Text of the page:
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Credit: BASF
Credit: BASF

The chemical industry held its act together in 2007. With prices up and trade in chemicals especially strong, most world regions saw production grow. But economic conditions such as rising raw material costs and the falling dollar began to have a noticeable effect.

Companies in the U.S. and Europe that had enjoyed a slight break from high costs in 2006 found that profits were squeezed again in 2007. Demand, however, remained strong. Chemical shipments increased 9% in the U.S. and 6.5% in Europe.

Producer prices were up slightly across the board, especially for petrochemicals, as companies sought to pass cost increases along to customers. But the biggest price increases were for agricultural chemicals, which experienced both increased raw materials costs and a large boost in demand. In the U.S., prices for agricultural chemicals rose by 14.5%.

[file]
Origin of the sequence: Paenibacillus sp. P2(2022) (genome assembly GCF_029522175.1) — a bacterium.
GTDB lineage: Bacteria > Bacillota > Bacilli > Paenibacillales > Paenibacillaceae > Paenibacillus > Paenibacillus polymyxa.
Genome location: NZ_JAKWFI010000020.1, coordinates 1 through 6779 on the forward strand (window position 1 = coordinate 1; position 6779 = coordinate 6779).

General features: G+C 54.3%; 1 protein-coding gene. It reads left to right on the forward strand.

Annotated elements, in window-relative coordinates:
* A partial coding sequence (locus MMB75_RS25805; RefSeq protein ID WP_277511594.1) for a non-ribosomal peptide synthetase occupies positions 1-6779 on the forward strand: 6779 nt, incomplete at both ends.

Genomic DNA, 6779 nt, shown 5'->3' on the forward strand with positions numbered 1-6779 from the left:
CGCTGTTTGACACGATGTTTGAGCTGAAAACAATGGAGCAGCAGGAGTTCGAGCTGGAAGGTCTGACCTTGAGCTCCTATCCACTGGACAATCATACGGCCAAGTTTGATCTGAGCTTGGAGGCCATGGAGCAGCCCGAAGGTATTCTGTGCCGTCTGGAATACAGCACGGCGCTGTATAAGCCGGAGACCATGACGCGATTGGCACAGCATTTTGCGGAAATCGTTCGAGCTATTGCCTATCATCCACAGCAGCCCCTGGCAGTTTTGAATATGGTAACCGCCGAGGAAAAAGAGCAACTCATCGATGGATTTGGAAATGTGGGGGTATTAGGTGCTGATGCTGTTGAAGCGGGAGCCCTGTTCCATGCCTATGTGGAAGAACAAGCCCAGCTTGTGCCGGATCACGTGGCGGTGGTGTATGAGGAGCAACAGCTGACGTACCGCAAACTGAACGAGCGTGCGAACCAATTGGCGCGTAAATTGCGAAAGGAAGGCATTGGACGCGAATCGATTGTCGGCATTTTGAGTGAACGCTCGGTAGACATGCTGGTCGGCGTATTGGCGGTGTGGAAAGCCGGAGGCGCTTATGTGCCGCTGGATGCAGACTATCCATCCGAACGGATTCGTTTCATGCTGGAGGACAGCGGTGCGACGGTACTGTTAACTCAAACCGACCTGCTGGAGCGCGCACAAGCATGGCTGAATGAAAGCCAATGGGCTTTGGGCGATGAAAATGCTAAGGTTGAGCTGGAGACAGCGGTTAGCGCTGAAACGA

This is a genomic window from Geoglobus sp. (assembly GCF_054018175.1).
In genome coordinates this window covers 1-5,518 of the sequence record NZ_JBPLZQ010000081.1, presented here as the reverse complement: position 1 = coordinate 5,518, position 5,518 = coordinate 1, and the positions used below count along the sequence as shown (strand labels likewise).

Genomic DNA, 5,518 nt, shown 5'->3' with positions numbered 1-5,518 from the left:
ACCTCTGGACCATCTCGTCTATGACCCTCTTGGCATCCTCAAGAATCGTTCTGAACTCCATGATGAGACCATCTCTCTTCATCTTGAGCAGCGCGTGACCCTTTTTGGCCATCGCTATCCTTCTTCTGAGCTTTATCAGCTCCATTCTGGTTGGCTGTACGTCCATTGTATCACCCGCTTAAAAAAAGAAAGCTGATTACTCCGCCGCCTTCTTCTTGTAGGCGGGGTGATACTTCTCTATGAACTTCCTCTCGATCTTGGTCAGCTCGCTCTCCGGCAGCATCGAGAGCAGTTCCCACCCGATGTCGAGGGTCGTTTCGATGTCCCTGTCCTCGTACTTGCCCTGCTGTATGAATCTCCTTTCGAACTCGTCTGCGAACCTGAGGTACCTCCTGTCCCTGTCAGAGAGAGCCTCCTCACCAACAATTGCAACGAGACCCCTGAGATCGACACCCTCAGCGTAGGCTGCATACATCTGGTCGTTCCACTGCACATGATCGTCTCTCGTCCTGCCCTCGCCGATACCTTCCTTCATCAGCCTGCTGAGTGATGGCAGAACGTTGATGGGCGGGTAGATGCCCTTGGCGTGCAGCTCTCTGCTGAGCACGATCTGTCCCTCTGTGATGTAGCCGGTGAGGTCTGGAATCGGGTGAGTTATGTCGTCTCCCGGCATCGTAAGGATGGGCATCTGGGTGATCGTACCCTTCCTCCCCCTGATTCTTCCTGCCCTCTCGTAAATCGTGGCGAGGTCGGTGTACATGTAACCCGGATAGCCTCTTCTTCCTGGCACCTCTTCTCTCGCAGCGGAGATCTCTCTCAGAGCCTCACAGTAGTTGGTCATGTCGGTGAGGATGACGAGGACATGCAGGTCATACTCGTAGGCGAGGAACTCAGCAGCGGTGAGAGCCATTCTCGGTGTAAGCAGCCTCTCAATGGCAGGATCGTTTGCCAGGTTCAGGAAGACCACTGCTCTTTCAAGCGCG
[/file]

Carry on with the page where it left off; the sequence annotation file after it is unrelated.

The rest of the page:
The falling dollar had a large impact on trade balances in the U.S. and Europe. A boom in U.S. plastics exports powered a chemical trade surplus for the first time since 2001. Meanwhile, the strong euro made exports from Europe expensive compared with chemicals priced in dollars, and many countries there saw exports go down.

In Asia, China continued to be the main story. Chinese imports of chemicals went up 22% to more than $68 billion, while exports surged 35% to $51 billion, significantly shrinking that country's chemical trade deficit.

One bright spot was the increase in capital spending in the U.S. and Europe—even as companies faced a cloudy outlook for the global economy. R&D spending was mixed, however, and employment fell in the U.S., Europe, and Canada.

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